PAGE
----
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Gourmet Pastas and Sauces on-line

how america cooks pasta
the do's and dont's of perfect pasta

by National Pasta Association
(return to food)

pasta do's
Follow the package directions for best results.

Use a large pot (8-quart capacity is ideal) with lots of water - at least 4-6 quarts for every 1 pound of pasta. Add salt, if desired, allowing 1 tablespoon of salt for every pound of pasta.

Use a timer to accurately follow the cooking times called for on the package.

Set your stove temperature high enough to bring the pasta water to a rapid, rolling boil and maintain that boil throughout the entire cooking time.

Stir the pasta when it first goes in the water and occasionally during cooking.

Begin testing for doneness a few minutes before the package directions indicate it will be done. Test by cutting or biting the pasta. If there is a small white dot of uncooked core, the pasta is cooked "al dente," or to the tooth. For softer pasta, wait until there is no white uncooked core showing. If planning to use the cooked pasta in a baked dish, undercook by one-fourth the cooking time.

For hot dishes, add the cooked, drained pasta immediately to the sauce and serve.

pasta dont's
Don't use the directions from one manufacturer for another manufacturer's product since pasta products can vary in size and thickness.

Don't worry about measuring the specific amount of water.

Don't rely on guesswork for the cooking time since it's easy to get sidetracked on other meal preparation tasks.

Don't let the pasta simmer.

Don't rinse the pasta unless you are planning to use it in a cold pasta salad.

When it comes to cooking pasta, Americans are rinsers, salters and tasters, according to a new consumer survey conducted on behalf of the National Pasta Association (NPA). "We regularly receive questions from consumers about how to correctly cook pasta so we thought it would be fun to find out how America really cooks one of its favorite foods," commented NPA Chairman Dale Schulz.

Over 600 adults in the United States were interviewed by telephone by Express, TNS Intersearch's Omnibus.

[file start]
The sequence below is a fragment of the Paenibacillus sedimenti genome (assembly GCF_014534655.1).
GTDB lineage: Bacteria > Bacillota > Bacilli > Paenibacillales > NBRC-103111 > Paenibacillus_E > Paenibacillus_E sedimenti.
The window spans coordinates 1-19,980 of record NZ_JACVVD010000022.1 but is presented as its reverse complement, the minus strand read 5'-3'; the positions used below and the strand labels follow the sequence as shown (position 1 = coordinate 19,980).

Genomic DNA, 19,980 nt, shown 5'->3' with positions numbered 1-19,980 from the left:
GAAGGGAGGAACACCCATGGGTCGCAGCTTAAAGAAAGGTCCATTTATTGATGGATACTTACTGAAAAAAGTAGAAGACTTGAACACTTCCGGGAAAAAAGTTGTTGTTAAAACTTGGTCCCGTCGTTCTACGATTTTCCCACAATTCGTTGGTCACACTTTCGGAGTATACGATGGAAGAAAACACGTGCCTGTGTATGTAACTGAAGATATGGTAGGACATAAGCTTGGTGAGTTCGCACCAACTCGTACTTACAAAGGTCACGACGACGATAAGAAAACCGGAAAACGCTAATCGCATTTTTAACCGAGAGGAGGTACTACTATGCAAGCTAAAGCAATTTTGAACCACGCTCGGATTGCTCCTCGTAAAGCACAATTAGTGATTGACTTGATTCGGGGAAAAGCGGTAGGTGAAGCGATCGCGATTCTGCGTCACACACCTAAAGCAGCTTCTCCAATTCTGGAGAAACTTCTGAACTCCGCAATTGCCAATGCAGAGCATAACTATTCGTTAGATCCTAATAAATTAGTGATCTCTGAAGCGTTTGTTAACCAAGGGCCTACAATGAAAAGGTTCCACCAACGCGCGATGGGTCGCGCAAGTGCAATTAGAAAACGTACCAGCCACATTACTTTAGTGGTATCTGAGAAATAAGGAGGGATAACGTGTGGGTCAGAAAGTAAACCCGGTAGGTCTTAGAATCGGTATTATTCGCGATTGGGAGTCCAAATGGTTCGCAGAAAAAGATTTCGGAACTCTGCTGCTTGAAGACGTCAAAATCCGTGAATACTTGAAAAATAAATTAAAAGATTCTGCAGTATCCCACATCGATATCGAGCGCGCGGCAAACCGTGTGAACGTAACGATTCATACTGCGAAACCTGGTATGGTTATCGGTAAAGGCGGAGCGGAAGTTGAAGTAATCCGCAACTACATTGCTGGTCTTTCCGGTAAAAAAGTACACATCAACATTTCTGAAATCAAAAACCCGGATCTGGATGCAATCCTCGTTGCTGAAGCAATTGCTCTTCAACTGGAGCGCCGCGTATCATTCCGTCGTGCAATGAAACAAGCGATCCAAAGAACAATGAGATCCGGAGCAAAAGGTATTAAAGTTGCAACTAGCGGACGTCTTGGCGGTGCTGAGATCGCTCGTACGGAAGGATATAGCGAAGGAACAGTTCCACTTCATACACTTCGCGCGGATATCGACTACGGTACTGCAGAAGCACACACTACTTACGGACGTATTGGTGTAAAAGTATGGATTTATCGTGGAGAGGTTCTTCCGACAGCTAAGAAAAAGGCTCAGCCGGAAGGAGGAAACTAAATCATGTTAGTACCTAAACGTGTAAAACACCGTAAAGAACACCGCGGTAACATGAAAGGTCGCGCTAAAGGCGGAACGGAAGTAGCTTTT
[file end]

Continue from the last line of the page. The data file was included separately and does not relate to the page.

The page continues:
Getting Ready to Cook
When it comes to cooking pasta, slightly more than one-half (58%) of those surveyed reported following the package directions. "This is important," observed culinary expert Leslie Beal Bloom, author of the new cookbook, Seafood Cooking for Dummies, "because the same pasta shapes can vary in thickness and size between manufacturers. Furthermore, each manufacturer tests his own products, so you've got accurate times and information right there."

"Pasta is one of the easiest foods to cook," she added. "By following some simple guidelines, you can ensure perfect pasta every time whether you're cooking a romantic dinner for two, or a welcoming casserole large enough for a group of friends."

Cooking pasta in plenty of water is one key to ensuring perfect results, Bloom said. The vast majority of survey respondents -- 74% -- did report using a 4-6 quart capacity cooking pot or larger. "If you're using a big enough pot, there's a good chance that you're also using enough water," she commented. "Pasta really has to be able to swim so be sure you use 4-6 quarts of water for every pound of dry pasta."

Turn Up the Heat
Another secret to perfect pasta is the cooking temperature - keep the pot at full boil the entire time the pasta is cooking, noted Bloom. In the survey, seven out of 10 respondents (68%) reported setting the stove temperature control or burner at medium high or high when cooking the pasta, and 70.6 % said they left the pot uncovered. "This is great," said Bloom. "What is key," she stressed, "is that the pasta should not be simmered; it needs to be kept at a full boil throughout the cooking process."